It has been encouraging to see manufacturers in the US and around the world, including Autometrix Inc, coming together to find ways to retool and manufacture PPE to meet the urgent need during the current COVID-19 pandemic.

We would like to share here the information and patterns we have collected while working to help our local community. Hopefully some of this information will be useful to others looking to contribute.


The big topic getting attention is masks. We’re all seeing news articles about it and pleas on social media from nursing staff and community members asking for donations of masks. Here’s the problem – the US and the various states have regulations on how these are made and to what standards. Hospital networks have their own regulations as well, compounding the complexity. So, if you want to provide masks, here’s what I recommend:

  1. Get in touch with your local hospitals and health care providers to see if they’re interested and willing to work with you.
  2. Consider other groups aside from front-line response people who could use masks and might not need to meet the same strict standards, but still help solve the problem
    1. Workers in nursing homes and other long term care providers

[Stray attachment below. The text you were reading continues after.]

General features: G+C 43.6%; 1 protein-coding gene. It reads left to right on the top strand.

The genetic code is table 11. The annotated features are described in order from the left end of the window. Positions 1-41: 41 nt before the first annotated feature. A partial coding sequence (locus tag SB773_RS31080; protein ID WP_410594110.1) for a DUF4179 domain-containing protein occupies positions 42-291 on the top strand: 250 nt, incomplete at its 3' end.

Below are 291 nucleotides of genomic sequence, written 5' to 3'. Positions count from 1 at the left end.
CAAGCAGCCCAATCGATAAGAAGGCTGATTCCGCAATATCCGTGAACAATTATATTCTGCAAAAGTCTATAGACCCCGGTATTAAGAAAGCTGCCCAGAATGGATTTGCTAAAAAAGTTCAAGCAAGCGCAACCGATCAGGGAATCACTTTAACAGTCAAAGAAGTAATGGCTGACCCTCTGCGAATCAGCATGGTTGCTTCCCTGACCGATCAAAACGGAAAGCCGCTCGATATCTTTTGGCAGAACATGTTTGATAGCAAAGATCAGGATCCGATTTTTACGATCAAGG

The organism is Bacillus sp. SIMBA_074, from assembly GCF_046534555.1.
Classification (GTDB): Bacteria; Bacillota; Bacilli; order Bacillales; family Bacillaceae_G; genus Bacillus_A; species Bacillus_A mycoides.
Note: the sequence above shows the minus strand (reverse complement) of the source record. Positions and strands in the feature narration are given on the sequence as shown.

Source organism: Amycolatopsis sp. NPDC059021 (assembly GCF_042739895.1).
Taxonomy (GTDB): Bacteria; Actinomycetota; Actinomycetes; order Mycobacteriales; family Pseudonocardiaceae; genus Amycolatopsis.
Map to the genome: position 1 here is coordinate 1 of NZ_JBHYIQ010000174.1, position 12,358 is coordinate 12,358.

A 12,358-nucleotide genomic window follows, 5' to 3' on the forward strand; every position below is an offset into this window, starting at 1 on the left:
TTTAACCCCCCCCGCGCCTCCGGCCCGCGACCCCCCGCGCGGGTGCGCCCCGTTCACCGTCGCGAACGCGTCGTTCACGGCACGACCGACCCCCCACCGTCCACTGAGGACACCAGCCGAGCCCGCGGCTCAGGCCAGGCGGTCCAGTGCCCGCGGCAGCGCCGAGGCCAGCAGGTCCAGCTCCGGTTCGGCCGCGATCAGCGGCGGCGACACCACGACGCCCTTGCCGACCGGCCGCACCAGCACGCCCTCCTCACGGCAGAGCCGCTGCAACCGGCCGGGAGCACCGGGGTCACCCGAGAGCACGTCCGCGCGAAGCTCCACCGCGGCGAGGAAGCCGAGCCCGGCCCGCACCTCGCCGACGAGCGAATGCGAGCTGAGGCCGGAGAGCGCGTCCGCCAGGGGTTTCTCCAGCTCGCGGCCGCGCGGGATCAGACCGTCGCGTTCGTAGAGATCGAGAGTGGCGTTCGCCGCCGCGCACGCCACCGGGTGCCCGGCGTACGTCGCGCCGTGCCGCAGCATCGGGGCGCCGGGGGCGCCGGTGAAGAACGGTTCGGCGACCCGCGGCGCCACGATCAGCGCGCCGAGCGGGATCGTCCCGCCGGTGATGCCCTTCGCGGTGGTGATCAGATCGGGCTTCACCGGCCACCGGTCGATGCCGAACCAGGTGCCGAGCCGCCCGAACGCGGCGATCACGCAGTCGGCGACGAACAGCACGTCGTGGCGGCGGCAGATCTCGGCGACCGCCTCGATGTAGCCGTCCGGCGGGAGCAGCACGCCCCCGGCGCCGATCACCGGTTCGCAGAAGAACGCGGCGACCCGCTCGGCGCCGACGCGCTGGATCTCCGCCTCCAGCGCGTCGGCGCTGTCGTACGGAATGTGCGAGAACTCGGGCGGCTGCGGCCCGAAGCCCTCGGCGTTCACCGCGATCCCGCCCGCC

2. Businesses involved in manufacturing that might normally need N95 masks who could consider using a lower level mask while a shortage exists, opening up the higher quality stuff for medical purposes
  3. Source the best kind of material you can – some resources are below, but remember that while cotton may filter well, it also absorbs moisture and can soon start breeding bacteria right near someone’s nose and mouth, so no one should wear it long before washing.
    1. Study done on Filtration properties of Homemade Masks
    2. Good information from Thomasnet
    3. An Iowa based hospital with some nice patterns and instructions
    4. If you really want to make a nice one…


While not getting nearly as much attention, face shields may be an easier way for you to jump in and help. Face Shields protect the wearer from sneezes, coughs, etc. and provide an overall protection for their face, in addition to a mask. Because there’s no filtration involved, healthcare professionals may be more willing to accept these from non-standard sources – if they’re clear plastic, they’ll do the job.

Any thin, optically clear film will work for these and they’re easy to cut. You can cut the shield and attach foam and elastic, or you can find out if your local hospital network uses any sort of reusable plastic head strap, and then make replacement shields to snap on to that.

Note that if there’s any “soft goods” involved in the shield (foam or elastic) it will likely be viewed as a one-time use item, since it can absorb biohazards.

As far as material sourcing –

  1. A polyester film like Mylar is awesome because of how well it can clean. Should be available in very thin sheets on long rolls.
  2. While heavier, a lot of us are familiar with optically clear PVC Vinyls used for soft windows – Herculite, Achilles, and O’Sullivan Films all come to mind as manufacturers of this kind of material.